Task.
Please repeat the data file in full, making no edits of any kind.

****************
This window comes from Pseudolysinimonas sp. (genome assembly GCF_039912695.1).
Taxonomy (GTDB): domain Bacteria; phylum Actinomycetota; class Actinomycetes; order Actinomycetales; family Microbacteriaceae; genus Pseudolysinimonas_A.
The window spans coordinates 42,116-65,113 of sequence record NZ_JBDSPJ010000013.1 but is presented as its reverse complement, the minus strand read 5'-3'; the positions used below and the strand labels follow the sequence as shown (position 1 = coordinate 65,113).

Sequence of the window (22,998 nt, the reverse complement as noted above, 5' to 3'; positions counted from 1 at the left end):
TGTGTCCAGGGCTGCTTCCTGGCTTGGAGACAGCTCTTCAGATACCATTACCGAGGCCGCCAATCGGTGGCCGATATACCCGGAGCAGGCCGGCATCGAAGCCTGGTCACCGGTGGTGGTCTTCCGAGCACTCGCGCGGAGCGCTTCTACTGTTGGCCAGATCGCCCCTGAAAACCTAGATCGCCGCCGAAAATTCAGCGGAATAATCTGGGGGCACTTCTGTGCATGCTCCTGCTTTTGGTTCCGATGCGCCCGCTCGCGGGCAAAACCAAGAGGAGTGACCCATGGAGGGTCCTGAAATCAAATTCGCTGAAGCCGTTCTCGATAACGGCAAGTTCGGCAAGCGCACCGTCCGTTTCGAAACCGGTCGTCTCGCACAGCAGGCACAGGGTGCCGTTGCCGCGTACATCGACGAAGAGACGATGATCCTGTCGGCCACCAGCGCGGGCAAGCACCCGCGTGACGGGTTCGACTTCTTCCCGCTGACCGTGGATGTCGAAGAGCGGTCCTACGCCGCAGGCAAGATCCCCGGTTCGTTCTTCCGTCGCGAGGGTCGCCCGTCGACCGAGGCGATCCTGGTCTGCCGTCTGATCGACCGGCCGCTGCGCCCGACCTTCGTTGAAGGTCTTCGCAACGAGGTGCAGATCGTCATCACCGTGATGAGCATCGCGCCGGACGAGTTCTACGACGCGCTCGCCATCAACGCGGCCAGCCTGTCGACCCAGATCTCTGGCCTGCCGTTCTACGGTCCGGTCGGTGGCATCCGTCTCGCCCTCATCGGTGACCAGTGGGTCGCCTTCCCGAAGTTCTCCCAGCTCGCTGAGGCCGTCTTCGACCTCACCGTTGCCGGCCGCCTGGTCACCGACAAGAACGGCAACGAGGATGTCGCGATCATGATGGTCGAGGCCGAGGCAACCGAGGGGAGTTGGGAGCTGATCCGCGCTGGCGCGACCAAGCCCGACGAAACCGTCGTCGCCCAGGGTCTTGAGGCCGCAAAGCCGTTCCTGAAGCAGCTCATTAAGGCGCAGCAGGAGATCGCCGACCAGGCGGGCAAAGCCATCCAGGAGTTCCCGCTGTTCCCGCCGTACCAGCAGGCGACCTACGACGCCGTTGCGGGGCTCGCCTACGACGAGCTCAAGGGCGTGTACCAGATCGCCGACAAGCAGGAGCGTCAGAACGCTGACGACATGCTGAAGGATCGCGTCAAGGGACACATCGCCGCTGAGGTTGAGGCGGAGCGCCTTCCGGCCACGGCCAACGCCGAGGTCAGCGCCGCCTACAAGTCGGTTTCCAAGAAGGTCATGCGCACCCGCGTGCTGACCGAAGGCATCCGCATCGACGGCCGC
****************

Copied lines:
This window comes from Pseudolysinimonas sp. (genome assembly GCF_039912695.1).
Taxonomy (GTDB): domain Bacteria; phylum Actinomycetota; class Actinomycetes; order Actinomycetales; family Microbacteriaceae; genus Pseudolysinimonas_A.
The window spans coordinates 42,116-65,113 of sequence record NZ_JBDSPJ010000013.1 but is presented as its reverse complement, the minus strand read 5'-3'; the positions used below and the strand labels follow the sequence as shown (position 1 = coordinate 65,113).

Sequence of the window (22,998 nt, the reverse complement as noted above, 5' to 3'; positions counted from 1 at the left end):
TGTGTCCAGGGCTGCTTCCTGGCTTGGAGACAGCTCTTCAGATACCATTACCGAGGCCGCCAATCGGTGGCCGATATACCCGGAGCAGGCCGGCATCGAAGCCTGGTCACCGGTGGTGGTCTTCCGAGCACTCGCGCGGAGCGCTTCTACTGTTGGCCAGATCGCCCCTGAAAACCTAGATCGCCGCCGAAAATTCAGCGGAATAATCTGGGGGCACTTCTGTGCATGCTCCTGCTTTTGGTTCCGATGCGCCCGCTCGCGGGCAAAACCAAGAGGAGTGACCCATGGAGGGTCCTGAAATCAAATTCGCTGAAGCCGTTCTCGATAACGGCAAGTTCGGCAAGCGCACCGTCCGTTTCGAAACCGGTCGTCTCGCACAGCAGGCACAGGGTGCCGTTGCCGCGTACATCGACGAAGAGACGATGATCCTGTCGGCCACCAGCGCGGGCAAGCACCCGCGTGACGGGTTCGACTTCTTCCCGCTGACCGTGGATGTCGAAGAGCGGTCCTACGCCGCAGGCAAGATCCCCGGTTCGTTCTTCCGTCGCGAGGGTCGCCCGTCGACCGAGGCGATCCTGGTCTGCCGTCTGATCGACCGGCCGCTGCGCCCGACCTTCGTTGAAGGTCTTCGCAACGAGGTGCAGATCGTCATCACCGTGATGAGCATCGCGCCGGACGAGTTCTACGACGCGCTCGCCATCAACGCGGCCAGCCTGTCGACCCAGATCTCTGGCCTGCCGTTCTACGGTCCGGTCGGTGGCATCCGTCTCGCCCTCATCGGTGACCAGTGGGTCGCCTTCCCGAAGTTCTCCCAGCTCGCTGAGGCCGTCTTCGACCTCACCGTTGCCGGCCGCCTGGTCACCGACAAGAACGGCAACGAGGATGTCGCGATCATGATGGTCGAGGCCGAGGCAACCGAGGGGAGTTGGGAGCTGATCCGCGCTGGCGCGACCAAGCCCGACGAAACCGTCGTCGCCCAGGGTCTTGAGGCCGCAAAGCCGTTCCTGAAGCAGCTCATTAAGGCGCAGCAGGAGATCGCCGACCAGGCGGGCAAAGCCATCCAGGAGTTCCCGCTGTTCCCGCCGTACCAGCAGGCGACCTACGACGCCGTTGCGGGGCTCGCCTACGACGAGCTCAAGGGCGTGTACCAGATCGCCGACAAGCAGGAGCGTCAGAACGCTGACGACATGCTGAAGGATCGCGTCAAGGGACACATCGCCGCTGAGGTTGAGGCGGAGCGCCTTCCGGCCACGGCCAACGCCGAGGTCAGCGCCGCCTACAAGTCGGTTTCCAAGAAGGTCATGCGCACCCGCGTGCTGACCGAAGGCATCCGCATCGACGGCCGC